In recent years, cockpit design has undergone somewhat of a revolution. Old aircraft were designed to satisfy pilots’ needs and relied upon slight modifications in the previous pilots’ panel scanning pattern. A common standardized cockpit display emerged in the early ’50s: the T-model. It included the basic instruments such as artificial horizon (in the top centre), anemometer (speed indicator) on the left, the altimeter on the right and compass (indicating the heading and track) in the bottom-centre position. Two further instruments, the side-slip indicator and vertical speed indicator were added later on. The adjacent picture (Figure 2) shows the classic T-model. The pilot was accustomed to perceive configuration, disregarding the precise indications.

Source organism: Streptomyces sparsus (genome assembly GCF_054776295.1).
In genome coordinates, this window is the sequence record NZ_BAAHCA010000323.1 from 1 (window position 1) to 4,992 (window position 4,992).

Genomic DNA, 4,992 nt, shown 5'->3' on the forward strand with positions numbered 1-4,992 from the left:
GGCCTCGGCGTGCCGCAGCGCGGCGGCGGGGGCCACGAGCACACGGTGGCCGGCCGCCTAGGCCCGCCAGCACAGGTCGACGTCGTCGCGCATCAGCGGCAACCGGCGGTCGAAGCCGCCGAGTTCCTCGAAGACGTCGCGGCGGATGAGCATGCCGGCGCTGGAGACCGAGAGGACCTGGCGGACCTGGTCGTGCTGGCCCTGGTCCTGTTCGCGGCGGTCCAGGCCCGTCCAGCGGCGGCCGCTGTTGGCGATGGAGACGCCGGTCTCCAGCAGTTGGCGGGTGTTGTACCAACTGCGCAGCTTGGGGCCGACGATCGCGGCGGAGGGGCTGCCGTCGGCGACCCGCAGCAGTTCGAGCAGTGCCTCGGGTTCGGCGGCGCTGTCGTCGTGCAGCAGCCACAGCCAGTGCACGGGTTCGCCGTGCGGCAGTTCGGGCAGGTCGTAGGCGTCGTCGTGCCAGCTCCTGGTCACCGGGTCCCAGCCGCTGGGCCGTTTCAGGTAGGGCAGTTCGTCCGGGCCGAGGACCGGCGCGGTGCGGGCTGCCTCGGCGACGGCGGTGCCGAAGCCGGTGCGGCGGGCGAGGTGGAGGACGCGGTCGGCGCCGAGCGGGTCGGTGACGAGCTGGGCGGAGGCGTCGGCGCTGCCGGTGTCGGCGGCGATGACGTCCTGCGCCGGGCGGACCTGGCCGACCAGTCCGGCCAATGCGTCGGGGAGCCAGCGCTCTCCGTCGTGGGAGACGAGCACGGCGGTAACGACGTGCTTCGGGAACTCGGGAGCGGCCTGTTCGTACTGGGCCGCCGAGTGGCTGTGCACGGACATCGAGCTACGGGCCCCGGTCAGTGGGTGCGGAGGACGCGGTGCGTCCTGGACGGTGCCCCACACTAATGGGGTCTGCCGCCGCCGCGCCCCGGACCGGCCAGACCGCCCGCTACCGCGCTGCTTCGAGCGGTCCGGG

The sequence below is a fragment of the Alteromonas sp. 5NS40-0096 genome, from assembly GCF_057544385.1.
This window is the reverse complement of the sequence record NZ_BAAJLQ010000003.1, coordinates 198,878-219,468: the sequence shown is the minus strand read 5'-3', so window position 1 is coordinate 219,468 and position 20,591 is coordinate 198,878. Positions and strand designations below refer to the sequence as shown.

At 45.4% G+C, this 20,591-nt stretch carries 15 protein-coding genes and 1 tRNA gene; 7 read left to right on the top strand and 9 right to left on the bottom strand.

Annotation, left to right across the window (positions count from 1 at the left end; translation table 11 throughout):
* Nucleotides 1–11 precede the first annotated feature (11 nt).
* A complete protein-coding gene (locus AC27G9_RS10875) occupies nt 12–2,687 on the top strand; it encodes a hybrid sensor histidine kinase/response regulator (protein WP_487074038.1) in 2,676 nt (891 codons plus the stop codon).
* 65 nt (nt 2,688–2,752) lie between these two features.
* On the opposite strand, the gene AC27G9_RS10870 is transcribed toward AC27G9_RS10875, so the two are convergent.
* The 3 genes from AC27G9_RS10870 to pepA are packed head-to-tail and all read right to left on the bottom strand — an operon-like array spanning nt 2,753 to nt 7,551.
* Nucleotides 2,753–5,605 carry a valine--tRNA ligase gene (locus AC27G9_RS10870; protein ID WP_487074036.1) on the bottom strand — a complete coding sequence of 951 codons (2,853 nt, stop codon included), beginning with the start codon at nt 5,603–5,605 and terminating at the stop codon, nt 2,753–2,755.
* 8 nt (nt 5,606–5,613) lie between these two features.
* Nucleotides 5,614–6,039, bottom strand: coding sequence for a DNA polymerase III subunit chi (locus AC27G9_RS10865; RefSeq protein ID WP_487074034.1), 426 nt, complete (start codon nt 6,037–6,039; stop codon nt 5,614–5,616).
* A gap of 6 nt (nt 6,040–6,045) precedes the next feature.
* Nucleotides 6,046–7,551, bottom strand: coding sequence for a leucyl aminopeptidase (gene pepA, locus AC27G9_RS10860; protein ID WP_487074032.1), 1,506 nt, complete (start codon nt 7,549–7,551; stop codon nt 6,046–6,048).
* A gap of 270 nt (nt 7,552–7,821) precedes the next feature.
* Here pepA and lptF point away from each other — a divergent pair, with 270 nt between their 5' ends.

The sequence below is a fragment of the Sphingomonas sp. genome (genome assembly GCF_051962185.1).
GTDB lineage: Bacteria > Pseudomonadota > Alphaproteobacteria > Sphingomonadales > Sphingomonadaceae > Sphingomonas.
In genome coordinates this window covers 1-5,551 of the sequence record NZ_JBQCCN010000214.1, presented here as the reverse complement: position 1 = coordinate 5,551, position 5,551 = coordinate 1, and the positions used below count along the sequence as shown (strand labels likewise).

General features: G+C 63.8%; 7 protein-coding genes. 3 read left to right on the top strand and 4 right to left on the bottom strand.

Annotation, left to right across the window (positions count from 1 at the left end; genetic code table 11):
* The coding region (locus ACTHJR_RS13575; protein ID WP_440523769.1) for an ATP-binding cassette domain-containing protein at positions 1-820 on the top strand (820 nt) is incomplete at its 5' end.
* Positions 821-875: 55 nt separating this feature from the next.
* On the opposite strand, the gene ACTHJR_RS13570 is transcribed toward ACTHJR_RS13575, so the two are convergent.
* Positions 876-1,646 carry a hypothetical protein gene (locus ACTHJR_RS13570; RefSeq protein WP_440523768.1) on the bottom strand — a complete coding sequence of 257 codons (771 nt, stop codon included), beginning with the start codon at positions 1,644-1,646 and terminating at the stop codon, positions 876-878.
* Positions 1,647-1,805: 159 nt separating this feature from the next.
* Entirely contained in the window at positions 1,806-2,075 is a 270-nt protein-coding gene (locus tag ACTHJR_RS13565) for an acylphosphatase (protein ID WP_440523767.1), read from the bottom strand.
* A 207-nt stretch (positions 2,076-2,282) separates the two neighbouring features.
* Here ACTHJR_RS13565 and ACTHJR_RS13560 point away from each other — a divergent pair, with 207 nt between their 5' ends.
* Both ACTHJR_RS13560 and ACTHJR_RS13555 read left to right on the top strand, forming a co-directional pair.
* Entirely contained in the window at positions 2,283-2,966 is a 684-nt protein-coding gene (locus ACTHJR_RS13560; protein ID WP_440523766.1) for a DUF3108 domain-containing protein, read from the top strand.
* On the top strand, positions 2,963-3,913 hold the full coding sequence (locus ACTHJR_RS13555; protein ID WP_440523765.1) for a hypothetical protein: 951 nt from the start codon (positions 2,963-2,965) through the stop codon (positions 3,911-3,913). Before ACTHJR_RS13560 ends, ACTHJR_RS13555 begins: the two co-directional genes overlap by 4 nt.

Figure 2 Classic T-model of cockpit display